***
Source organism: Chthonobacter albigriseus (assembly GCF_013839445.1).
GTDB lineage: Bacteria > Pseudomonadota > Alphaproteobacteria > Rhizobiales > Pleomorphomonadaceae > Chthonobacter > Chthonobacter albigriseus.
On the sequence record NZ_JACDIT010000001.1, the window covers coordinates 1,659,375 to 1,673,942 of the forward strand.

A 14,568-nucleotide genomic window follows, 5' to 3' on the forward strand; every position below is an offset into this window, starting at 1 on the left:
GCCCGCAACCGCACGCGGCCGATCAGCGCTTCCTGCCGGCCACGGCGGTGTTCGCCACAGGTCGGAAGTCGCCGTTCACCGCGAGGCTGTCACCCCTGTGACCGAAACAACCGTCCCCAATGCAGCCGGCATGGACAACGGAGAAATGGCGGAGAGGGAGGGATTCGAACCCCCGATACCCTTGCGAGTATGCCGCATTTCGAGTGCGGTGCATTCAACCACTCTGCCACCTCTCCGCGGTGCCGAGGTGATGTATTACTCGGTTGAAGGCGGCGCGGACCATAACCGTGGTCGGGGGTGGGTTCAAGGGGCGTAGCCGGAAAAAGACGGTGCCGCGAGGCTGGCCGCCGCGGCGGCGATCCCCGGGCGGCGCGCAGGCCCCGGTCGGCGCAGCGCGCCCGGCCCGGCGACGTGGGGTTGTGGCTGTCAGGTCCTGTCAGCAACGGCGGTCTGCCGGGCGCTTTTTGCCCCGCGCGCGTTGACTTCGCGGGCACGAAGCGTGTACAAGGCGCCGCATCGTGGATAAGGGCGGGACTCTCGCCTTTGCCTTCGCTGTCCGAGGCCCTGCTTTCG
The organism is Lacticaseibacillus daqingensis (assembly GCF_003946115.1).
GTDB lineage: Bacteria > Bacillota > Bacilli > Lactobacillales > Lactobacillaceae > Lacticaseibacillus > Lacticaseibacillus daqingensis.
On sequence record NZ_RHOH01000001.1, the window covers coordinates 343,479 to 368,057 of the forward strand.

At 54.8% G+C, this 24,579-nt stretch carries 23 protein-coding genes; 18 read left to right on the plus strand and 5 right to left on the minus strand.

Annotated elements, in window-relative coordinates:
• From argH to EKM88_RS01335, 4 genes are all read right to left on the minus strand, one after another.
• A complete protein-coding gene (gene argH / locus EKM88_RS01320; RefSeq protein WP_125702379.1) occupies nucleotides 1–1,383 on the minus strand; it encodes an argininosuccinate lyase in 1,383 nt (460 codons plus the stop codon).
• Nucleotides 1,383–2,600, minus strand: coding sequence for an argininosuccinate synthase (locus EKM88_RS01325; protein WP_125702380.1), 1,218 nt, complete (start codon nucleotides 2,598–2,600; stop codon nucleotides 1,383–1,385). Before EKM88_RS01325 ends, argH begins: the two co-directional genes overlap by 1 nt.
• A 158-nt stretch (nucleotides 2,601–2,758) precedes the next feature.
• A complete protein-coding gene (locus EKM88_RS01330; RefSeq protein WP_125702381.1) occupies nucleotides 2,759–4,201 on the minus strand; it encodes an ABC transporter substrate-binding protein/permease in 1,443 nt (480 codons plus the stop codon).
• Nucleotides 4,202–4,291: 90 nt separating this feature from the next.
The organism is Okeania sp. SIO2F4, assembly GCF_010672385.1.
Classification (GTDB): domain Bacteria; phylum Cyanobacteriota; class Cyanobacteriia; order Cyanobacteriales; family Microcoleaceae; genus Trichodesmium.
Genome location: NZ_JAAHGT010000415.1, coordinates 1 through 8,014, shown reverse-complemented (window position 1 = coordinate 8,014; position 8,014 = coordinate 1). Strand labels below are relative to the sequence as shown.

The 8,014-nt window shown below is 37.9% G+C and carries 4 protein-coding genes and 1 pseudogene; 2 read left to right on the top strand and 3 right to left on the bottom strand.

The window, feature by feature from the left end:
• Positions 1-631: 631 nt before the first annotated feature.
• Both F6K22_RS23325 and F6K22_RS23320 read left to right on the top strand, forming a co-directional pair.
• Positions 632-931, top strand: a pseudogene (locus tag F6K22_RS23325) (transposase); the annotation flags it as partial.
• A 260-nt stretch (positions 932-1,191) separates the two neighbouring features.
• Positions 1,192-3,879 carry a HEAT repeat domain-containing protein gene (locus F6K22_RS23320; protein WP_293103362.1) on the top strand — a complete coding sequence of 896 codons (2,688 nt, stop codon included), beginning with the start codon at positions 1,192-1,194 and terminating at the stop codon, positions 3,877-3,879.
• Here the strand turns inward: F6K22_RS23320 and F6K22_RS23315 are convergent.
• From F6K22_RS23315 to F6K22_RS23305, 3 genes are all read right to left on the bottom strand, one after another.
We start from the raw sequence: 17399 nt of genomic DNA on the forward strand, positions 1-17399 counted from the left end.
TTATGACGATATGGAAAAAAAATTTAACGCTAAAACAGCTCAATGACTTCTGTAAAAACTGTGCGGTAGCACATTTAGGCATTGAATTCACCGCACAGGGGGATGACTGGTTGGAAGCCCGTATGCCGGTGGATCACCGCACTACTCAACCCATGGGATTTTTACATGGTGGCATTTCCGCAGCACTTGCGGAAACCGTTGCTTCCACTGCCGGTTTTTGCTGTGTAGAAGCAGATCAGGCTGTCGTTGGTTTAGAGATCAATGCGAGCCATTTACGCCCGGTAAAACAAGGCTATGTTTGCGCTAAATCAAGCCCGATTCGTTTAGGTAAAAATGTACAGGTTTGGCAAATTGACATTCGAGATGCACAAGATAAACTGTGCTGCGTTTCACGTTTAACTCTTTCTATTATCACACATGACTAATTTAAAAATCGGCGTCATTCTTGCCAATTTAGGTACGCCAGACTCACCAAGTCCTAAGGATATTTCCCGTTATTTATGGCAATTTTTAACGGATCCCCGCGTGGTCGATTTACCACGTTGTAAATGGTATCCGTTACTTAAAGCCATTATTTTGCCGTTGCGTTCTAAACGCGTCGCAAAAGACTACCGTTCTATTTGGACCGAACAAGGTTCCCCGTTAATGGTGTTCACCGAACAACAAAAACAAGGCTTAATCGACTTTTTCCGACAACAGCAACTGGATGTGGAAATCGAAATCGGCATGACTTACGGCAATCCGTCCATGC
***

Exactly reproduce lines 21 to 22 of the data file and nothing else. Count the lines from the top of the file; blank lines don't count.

The window, feature by feature from the left end:
• Positions 1-631: 631 nt before the first annotated feature.